Waltz with Bashir is Folman’s third feature film and his second animated work. He experimented with the form in the animated introductory sequences for The Material that Love is Made Of, a documentary series made for Israeli television about the substance of love, based on American chemist Helen Fisher’s discovery that love is actual hormonal matter. Though the bold visual style that Folman honed in Waltz With Bashir is evident in its germinal stages in Material, his early animation cleverly riffs off of animated educational shorts, while Waltz mines the medium’s capacity for pathos (which is heightened by experimental composer Max Richter’s original score). Although Waltz’s casual format of folks sitting around talking about issues like dreams, repression and memory have prompted many to draw comparisons to Richard Linklater’s animated jaw-fest Waking Life, Waltz was drawn using a mixture of Flash, 3D and traditional animation techniques, rather than the rotoscoping used for Waking Life and A Scanner Darkly. A favorite at the Cannes and New York Film Festivals, the film is a Golden Globe nominee for Best Foreign Language Film and an official Academy Award entry for Best Animated Feature and Best Foreign Language Film.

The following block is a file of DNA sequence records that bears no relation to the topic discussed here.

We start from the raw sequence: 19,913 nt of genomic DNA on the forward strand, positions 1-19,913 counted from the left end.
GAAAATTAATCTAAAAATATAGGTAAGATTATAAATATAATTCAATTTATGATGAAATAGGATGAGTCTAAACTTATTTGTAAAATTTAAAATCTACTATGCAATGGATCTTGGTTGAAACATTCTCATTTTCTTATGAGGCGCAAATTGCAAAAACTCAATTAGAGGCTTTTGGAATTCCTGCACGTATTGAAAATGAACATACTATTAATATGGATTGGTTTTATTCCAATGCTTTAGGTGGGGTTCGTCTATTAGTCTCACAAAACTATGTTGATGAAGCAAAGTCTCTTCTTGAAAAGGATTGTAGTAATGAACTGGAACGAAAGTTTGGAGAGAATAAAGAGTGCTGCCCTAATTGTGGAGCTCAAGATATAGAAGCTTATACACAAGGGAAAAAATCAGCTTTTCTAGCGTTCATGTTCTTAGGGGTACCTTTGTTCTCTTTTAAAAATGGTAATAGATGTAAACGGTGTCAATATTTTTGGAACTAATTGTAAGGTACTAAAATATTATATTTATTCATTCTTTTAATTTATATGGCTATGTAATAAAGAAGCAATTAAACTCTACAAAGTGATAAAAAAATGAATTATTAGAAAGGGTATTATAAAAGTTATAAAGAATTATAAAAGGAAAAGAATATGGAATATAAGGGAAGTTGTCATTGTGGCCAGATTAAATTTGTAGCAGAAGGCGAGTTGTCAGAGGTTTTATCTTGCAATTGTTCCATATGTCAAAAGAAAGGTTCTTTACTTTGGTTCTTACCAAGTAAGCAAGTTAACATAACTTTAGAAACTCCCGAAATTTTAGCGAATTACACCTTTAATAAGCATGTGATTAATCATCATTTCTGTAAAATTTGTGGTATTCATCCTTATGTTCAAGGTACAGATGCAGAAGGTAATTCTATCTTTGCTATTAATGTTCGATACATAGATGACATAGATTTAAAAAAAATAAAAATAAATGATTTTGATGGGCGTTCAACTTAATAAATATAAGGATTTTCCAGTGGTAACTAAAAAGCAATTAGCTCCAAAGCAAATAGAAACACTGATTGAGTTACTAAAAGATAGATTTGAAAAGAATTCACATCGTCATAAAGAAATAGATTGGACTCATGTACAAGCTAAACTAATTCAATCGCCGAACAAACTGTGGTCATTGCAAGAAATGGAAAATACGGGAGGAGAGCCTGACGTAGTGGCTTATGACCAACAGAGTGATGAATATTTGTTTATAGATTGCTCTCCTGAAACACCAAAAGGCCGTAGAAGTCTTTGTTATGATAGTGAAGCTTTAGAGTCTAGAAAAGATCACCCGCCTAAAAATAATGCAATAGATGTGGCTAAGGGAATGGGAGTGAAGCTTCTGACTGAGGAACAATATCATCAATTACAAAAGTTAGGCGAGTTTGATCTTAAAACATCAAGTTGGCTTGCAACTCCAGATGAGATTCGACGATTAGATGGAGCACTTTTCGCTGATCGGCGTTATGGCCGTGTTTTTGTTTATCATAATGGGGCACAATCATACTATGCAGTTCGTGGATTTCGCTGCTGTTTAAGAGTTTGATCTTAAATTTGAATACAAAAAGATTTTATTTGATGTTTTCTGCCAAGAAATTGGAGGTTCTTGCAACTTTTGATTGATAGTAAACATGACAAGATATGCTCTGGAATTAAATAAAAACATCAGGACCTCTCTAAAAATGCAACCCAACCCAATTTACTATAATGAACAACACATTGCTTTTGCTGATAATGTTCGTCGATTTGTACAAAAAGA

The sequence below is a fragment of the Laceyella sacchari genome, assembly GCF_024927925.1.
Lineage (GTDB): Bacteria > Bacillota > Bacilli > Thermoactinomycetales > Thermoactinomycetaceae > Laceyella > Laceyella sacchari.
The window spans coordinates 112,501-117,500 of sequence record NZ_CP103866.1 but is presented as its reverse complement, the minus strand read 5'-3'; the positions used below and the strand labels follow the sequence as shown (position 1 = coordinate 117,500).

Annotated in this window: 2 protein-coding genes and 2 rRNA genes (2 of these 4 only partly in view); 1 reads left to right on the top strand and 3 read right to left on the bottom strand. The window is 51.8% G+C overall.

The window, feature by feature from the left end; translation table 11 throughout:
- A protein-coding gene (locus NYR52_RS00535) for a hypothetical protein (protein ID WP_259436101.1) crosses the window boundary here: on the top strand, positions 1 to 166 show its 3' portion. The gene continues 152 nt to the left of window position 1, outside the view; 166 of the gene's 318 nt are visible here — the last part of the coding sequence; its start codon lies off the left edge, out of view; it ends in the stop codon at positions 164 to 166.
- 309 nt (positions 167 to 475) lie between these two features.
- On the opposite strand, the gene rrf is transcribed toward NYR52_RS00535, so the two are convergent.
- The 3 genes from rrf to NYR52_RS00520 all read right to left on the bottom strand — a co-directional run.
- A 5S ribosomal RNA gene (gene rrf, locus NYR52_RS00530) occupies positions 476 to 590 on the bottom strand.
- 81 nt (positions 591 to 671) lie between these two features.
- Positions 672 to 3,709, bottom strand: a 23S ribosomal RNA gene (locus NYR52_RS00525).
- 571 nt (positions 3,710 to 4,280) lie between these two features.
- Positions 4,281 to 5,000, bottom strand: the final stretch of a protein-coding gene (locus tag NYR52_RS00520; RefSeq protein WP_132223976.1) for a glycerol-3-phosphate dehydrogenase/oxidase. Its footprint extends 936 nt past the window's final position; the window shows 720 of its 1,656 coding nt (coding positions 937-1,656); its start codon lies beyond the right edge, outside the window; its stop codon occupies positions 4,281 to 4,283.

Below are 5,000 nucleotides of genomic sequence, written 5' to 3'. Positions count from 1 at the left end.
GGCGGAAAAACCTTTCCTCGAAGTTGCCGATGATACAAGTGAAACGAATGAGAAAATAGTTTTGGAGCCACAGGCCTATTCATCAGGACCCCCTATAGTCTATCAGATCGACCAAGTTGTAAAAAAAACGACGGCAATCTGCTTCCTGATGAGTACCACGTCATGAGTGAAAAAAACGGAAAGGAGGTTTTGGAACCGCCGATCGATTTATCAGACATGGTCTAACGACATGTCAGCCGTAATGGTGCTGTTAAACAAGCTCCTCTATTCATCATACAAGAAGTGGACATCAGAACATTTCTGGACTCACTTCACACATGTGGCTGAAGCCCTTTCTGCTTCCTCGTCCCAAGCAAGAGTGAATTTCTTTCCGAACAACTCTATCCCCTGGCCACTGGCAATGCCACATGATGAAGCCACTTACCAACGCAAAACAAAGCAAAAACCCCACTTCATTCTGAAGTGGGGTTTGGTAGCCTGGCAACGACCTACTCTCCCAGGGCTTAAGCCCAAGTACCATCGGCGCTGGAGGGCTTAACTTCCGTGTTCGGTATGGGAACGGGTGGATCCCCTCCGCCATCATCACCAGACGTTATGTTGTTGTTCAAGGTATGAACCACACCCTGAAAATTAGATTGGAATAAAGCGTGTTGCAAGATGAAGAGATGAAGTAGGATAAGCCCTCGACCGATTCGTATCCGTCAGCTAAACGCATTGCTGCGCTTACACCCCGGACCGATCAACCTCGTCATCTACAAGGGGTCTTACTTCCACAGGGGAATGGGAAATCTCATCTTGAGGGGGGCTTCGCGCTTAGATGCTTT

Folman does not wield the documentary form as a pedagogical tool, nor does he create a comprehensive contextual framework for the viewer to understand Israel’s invasion of Lebanon. He shuns traditional documentary’s fixation on experts and verisimilitude, which can desensitize viewers. By positing war at a dreamlike distance, Folman brings its atrocity closer. “War is so surreal,” Folman says, “and memory is so tricky that I thought I had better take the journey with the help of very fine illustrators.” The personal is political in Waltz with Bashir; In focusing on the non-linear and oft fantastical stories of fellow Israeli soldiers, Folman resists using documentary in the service of an official history, instead delving into the highly subjective and fragmentary testimonials of his peers. Waltz With Bashir impressively navigates the cross-currents of anguish, fantasy and war, all the while reminding us through the veil of post-traumatic reverie that war’s vagaries are very, very real.